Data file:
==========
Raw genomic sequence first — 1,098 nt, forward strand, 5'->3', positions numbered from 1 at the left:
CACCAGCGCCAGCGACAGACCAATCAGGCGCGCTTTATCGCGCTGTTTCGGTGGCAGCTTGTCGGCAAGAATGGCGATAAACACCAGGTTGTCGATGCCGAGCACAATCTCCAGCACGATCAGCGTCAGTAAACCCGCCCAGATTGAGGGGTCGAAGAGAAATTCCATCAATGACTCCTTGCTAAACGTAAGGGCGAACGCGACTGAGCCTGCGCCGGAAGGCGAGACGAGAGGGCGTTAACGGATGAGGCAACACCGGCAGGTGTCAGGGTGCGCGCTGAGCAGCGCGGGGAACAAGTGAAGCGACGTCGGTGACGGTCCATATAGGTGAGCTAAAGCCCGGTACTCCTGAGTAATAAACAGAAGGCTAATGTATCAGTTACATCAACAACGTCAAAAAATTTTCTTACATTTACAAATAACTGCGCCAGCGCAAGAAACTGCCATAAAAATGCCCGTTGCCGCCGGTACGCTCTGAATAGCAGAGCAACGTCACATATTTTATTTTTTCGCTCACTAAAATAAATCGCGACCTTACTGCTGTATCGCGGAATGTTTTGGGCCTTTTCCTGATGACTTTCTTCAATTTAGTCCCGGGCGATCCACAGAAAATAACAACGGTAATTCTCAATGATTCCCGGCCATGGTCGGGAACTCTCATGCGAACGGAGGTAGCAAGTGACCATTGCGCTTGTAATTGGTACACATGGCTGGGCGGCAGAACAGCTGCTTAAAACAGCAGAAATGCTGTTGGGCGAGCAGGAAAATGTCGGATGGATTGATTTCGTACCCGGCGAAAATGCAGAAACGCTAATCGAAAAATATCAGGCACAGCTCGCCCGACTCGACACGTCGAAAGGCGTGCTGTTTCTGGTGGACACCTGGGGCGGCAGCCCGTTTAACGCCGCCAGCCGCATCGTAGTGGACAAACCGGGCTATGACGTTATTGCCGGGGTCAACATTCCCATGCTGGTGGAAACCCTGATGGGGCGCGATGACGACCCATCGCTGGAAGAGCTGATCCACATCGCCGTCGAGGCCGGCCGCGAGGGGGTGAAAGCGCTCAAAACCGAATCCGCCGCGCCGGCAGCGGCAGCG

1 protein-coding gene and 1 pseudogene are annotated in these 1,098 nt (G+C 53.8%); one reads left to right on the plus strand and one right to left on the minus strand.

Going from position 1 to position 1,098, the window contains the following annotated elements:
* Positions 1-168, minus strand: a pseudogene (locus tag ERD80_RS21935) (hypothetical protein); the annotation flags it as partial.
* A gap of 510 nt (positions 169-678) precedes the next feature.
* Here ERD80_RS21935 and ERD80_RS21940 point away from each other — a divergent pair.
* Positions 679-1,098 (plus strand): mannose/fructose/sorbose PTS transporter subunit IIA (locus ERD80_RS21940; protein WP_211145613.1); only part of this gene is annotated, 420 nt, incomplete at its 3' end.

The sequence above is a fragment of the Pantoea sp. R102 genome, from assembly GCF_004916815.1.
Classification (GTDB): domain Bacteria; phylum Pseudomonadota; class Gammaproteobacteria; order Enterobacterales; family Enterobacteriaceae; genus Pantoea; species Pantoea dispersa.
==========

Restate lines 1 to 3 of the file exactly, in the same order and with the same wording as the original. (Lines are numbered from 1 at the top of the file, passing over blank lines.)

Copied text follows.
Raw genomic sequence first — 1,098 nt, forward strand, 5'->3', positions numbered from 1 at the left:
CACCAGCGCCAGCGACAGACCAATCAGGCGCGCTTTATCGCGCTGTTTCGGTGGCAGCTTGTCGGCAAGAATGGCGATAAACACCAGGTTGTCGATGCCGAGCACAATCTCCAGCACGATCAGCGTCAGTAAACCCGCCCAGATTGAGGGGTCGAAGAGAAATTCCATCAATGACTCCTTGCTAAACGTAAGGGCGAACGCGACTGAGCCTGCGCCGGAAGGCGAGACGAGAGGGCGTTAACGGATGAGGCAACACCGGCAGGTGTCAGGGTGCGCGCTGAGCAGCGCGGGGAACAAGTGAAGCGACGTCGGTGACGGTCCATATAGGTGAGCTAAAGCCCGGTACTCCTGAGTAATAAACAGAAGGCTAATGTATCAGTTACATCAACAACGTCAAAAAATTTTCTTACATTTACAAATAACTGCGCCAGCGCAAGAAACTGCCATAAAAATGCCCGTTGCCGCCGGTACGCTCTGAATAGCAGAGCAACGTCACATATTTTATTTTTTCGCTCACTAAAATAAATCGCGACCTTACTGCTGTATCGCGGAATGTTTTGGGCCTTTTCCTGATGACTTTCTTCAATTTAGTCCCGGGCGATCCACAGAAAATAACAACGGTAATTCTCAATGATTCCCGGCCATGGTCGGGAACTCTCATGCGAACGGAGGTAGCAAGTGACCATTGCGCTTGTAATTGGTACACATGGCTGGGCGGCAGAACAGCTGCTTAAAACAGCAGAAATGCTGTTGGGCGAGCAGGAAAATGTCGGATGGATTGATTTCGTACCCGGCGAAAATGCAGAAACGCTAATCGAAAAATATCAGGCACAGCTCGCCCGACTCGACACGTCGAAAGGCGTGCTGTTTCTGGTGGACACCTGGGGCGGCAGCCCGTTTAACGCCGCCAGCCGCATCGTAGTGGACAAACCGGGCTATGACGTTATTGCCGGGGTCAACATTCCCATGCTGGTGGAAACCCTGATGGGGCGCGATGACGACCCATCGCTGGAAGAGCTGATCCACATCGCCGTCGAGGCCGGCCGCGAGGGGGTGAAAGCGCTCAAAACCGAATCCGCCGCGCCGGCAGCGGCAGCG

1 protein-coding gene and 1 pseudogene are annotated in these 1,098 nt (G+C 53.8%); one reads left to right on the plus strand and one right to left on the minus strand.